Tuesday, February 26, 2013

Talented Tuesday: They Were Coal Miners

Well you might not ordinarily think of an occupation as being a talent but I'm willing to bend the definitions and I think that you too will go along with it and come to see my ancestors and their lives with coal as a sort of a talent. That's what we'll be doing today with the Geneabloggers prompt of Talented Tuesday.

Great grand father Daniel Williams (1852 - 1920) was born in Wales into a mining family, The area where he was born was a lead mining area, but the men there often went south for a period of months to work the coal mines as the tin mines were worked out by the mid-1800s.  On the Wales census of 1841 and 1851 the family men are listed simply as "collier", and everyone knew what that meant: they worked in a coal mine. So we might say that coal was in their blood.

We feel that he was superior at his work because when he came to America and worked in the Greorge's Creek coal fields, he was a boss at the mine. Aunt Betty emailed me a while back with these details:

As far as we know, Daniel lived in Midland and Ocean, MD after he arrived in the United States. He was Foreman of Mine No. 16, Consolidation Coal Company. He was a member of the George’s Creek Valley Lodge of Masons in Lonanconing, MD. He was selected to take a large lump of coal from Ocean Mines, Maryland to the Chicago World’s Fair in 1893. He was elected as a Trustee in the Ocean School District #18 on June 22, 1907.

Pretty heady stuff, being asked to accompany the record-breaking lump of coal to Chicago!


 
Aunt Betty also told me that he owned two mines, one was a coal mine in Mount Savage, Maryland and the other, possibly a tin and/or silver mine, in West Virginia. It was his intention to work these mines with his sons, and presumably, make a ton of money. Looks like he purchased the land during the boom-times of coal and coal mining. But after WWI the market for coal lagged seriously. Then Daniel died in 1920, leaving the mines to be worked by his sons. The land in Mount Savage, Maryland is still in the family, as per Aunt Betty who keeps up with these things. The land in West Virginia was lost in the 1930s to back taxes. It was the Great Depression and presumably Daniel's sons couldn't find a way to put food on the table and pay taxes for land over in West Virginia that might or might not have tin and silver in it.

There were other coal miners in Mom's line. Benjamin Thomas whom I wrote about here came to American in 1838 specifically to work for the George's Creek Coal Company in Ocean Maryland. It's my suspicion that the management of the George's Creek Coal Company, who had executives in London as well as Baltimore, knew of the difficulties of the Welsh coal miners and sought out families to have their passage subsidized in some way. At present I have no proof of this and imagine it will be difficult to connect the dots. That said, I look at the list and see that there are five strong healthy men to work their mines in Ocean Maryland. Sounds like a deal was made to me... but I have not proof as yet.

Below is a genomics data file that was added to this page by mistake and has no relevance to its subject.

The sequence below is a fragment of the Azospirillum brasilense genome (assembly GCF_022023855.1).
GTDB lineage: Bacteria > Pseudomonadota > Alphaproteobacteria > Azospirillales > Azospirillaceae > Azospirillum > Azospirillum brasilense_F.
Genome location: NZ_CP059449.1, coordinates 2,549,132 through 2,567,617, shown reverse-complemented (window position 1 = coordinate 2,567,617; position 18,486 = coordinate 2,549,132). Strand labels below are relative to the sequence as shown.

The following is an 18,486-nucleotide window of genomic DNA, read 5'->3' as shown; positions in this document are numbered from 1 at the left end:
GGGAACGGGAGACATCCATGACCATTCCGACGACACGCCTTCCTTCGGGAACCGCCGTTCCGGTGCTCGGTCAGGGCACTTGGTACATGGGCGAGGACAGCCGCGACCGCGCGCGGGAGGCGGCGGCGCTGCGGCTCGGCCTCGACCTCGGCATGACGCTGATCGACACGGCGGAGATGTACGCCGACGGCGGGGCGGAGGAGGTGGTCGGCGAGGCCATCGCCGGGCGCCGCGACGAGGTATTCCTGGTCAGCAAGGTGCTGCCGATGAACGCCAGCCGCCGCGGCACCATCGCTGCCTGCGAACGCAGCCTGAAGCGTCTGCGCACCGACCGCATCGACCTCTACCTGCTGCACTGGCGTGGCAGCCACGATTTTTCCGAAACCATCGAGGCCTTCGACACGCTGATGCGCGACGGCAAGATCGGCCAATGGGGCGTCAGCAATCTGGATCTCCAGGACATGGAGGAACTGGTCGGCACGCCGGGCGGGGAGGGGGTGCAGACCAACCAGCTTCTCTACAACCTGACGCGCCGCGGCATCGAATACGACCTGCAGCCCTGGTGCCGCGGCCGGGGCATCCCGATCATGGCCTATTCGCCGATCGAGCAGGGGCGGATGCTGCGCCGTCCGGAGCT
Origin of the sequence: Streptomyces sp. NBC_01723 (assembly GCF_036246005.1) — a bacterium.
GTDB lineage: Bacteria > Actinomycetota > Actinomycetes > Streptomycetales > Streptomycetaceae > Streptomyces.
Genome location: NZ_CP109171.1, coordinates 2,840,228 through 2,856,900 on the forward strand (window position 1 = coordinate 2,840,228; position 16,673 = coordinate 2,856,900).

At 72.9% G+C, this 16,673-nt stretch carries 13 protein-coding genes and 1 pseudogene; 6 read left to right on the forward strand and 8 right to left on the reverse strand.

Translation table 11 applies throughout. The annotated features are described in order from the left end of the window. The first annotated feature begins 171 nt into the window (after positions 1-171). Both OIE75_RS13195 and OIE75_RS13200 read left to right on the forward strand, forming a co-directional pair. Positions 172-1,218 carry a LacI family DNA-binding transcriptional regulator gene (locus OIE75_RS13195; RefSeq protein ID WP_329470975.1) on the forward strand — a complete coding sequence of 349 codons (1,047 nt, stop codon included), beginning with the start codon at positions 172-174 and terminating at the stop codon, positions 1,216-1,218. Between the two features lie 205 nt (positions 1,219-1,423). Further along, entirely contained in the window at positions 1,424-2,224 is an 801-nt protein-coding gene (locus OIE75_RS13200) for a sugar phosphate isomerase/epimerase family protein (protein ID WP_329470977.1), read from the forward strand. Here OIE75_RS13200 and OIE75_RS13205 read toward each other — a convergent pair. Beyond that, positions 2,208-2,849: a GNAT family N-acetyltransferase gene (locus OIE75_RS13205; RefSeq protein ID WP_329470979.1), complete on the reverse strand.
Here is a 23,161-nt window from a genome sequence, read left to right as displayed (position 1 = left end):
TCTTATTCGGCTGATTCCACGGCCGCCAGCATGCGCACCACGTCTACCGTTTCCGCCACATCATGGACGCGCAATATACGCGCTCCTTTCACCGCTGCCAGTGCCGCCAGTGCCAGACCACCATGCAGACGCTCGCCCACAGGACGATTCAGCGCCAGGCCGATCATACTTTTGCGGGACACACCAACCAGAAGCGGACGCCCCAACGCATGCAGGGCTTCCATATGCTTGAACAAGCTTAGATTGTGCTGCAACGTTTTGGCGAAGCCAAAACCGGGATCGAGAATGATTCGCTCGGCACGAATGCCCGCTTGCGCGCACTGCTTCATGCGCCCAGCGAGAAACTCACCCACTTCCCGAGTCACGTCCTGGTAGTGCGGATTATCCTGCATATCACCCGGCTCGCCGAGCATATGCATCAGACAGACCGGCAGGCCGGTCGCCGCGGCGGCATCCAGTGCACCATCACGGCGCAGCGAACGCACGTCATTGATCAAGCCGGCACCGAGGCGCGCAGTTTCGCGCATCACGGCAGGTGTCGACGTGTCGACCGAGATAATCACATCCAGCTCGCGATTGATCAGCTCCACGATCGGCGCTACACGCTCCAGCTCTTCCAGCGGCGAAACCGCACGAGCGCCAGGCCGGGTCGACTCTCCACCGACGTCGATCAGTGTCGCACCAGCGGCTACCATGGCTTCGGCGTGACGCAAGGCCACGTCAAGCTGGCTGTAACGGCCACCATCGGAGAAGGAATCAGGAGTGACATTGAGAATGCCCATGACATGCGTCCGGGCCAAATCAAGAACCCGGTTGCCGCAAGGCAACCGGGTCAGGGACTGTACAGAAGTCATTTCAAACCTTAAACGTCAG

Manifest of the Barque Tiberius, left Wales on 31 June 1838


Then there was the Price family line and there was at least one, maybe more miners there, and you can read the recent post on this family here celebrating Surname Saturday so I won't spend too much time on them. Look for William Price 1829 - 1872.

The last on my list of coal mining men is my grandfather on my father's side, John Lee Kelly (1892 - 1969) who contracted black lung disease from working in the mines. You can read about him here. Taken from school in the sixth grade, this smart man with the inquiring mind was sent to work in the coal mines and earn what was called a "half turn" or half or quarter pay of an adult man. Times were very hard, the men were struggling with the thought of joining a union and the mining companies were cutting wages whenever they could.


Grandpop Kelly sitting on the front porch.


I first heard about the coal mines and mining from Grandpop Kelly. He described it in detail. But I couldn't wrap my mind around it, until I visited the Frostburg Museum last fall. There was a display there, as exact as possible, of a typical coal mine interior arranged with a number of tools of the trade, including a couple of lunch pails.

As I stood there I was dumbfounded at the closeness and darkness of it. And I am sure there was a smell because open earth always has a smell. It wouldn't be a pretty smell either: moist and dank. I thought of my grandfathers, all, working there, making a living there. Day after day, month after month, dealing with often stingy mine owners dictating wages. All they wanted in the world was a decent wage and a peaceful family life with a loving home to come to at the end of the day. Most of them got it, somehow.


Frostburg Museum: typical coal mine interior.

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